My love is the kind of love that rises from tar-black waters, all lashing tentacles and snapping jaws and insatiable hunger, primed to devour and subsume. But he leans out to put a warm palm between its mad yellow eyes, and it settles back under the surface burbling happily and does not eat either him or Tokyo.
My love is the kind of love that stands on top of the mountain with a fistful of lightning, prepared to bend the universe to my will and carve his name across the face of the sky. But he calls up to ask if I know where the checkbook is and if I want to get sushi tonight, and I let the lightning go, turn off the Doomsday machine and come down to discuss dinner plans.
I've been domesticated. But not constrained, not pressured to change. It's just that I walk beside a gentler man, and I want to keep his pace. Which is not to say that I don't have the Doomsday machine hidden behind the Triscuits in the pantry.
Patriots lookin' old and busted.
January 4, 2011
--love the spacing and comic timing of the action in this. via
computer programming is moments of triumph surrounded by hours of the computer telling you you're an idiot
Harboring new doubts about MBTA bag bomb residue search-they missed that my bag was packed with ATOMIC fireballs! (Christmas gift from mom)
http://www.nytimes.com/2011/01/02/weekinreview/02parkerpope.html - NY Times on sustaining romantic love.
Trying the rotated 90 degrees "tallscreen, not widescreen" thing. A bit vertiginous but you can see a lot of code at once.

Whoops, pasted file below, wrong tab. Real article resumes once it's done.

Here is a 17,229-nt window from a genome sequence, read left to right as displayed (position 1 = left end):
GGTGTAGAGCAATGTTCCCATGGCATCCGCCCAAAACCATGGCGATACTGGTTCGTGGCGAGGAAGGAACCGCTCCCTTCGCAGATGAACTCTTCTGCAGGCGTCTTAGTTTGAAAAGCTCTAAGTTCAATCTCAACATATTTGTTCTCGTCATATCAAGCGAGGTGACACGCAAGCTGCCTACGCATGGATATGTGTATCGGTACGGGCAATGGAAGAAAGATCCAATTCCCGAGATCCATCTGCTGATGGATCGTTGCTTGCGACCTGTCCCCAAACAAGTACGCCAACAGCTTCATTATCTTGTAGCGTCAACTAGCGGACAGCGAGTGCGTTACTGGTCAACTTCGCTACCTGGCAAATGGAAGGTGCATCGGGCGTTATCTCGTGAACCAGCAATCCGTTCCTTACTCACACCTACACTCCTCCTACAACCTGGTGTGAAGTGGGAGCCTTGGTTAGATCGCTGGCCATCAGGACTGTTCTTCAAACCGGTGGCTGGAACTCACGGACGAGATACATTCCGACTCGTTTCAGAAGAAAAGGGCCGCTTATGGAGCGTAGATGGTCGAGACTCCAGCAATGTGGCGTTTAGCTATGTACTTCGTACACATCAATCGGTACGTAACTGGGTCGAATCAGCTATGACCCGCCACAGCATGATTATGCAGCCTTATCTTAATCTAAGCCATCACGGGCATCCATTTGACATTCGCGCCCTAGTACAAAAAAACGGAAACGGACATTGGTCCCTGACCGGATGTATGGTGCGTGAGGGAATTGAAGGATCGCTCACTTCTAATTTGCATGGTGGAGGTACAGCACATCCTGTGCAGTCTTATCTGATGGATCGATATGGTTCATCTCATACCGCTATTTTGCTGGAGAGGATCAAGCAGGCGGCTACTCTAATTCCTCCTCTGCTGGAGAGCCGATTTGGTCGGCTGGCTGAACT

In theory I should care about HTML tricks that work in practice but not in theory (like putting a div inside an a href link tag.) In practice I probably won't.
January 10, 2011
from Tom the Dancing Bug Bob's Adventure Through Time. Years ago I printed out these panels for use as cubicle art... I just love the realization that yeah, in the 1700s Sprite would seem pretty amazing. (from GoComic's surprisingly deep archive - glad I didn't have to rely on Salon.com for this.)
http://www.boingboing.net/2011/01/08/youtube-videos-of-ar.html So the shooter's nutiness may transcend violent rightwing bombast- but I still think having this kind of nut around argues against concealed carry.
April 21, 2011
--Someone at work posted this outside their cube, it's from Saturday Morning Breakfast Cereal Comics. Good stuff!
"If everything is coming your way then you're in the wrong lane."
I think half of my problem with clutter is a refusal to believe that I'm not depriving some future biographer of precious research material.
Two haiku from the British Museum's exhibit "Shunga: sex and pleasure in Japanes art":
Onto his silent lap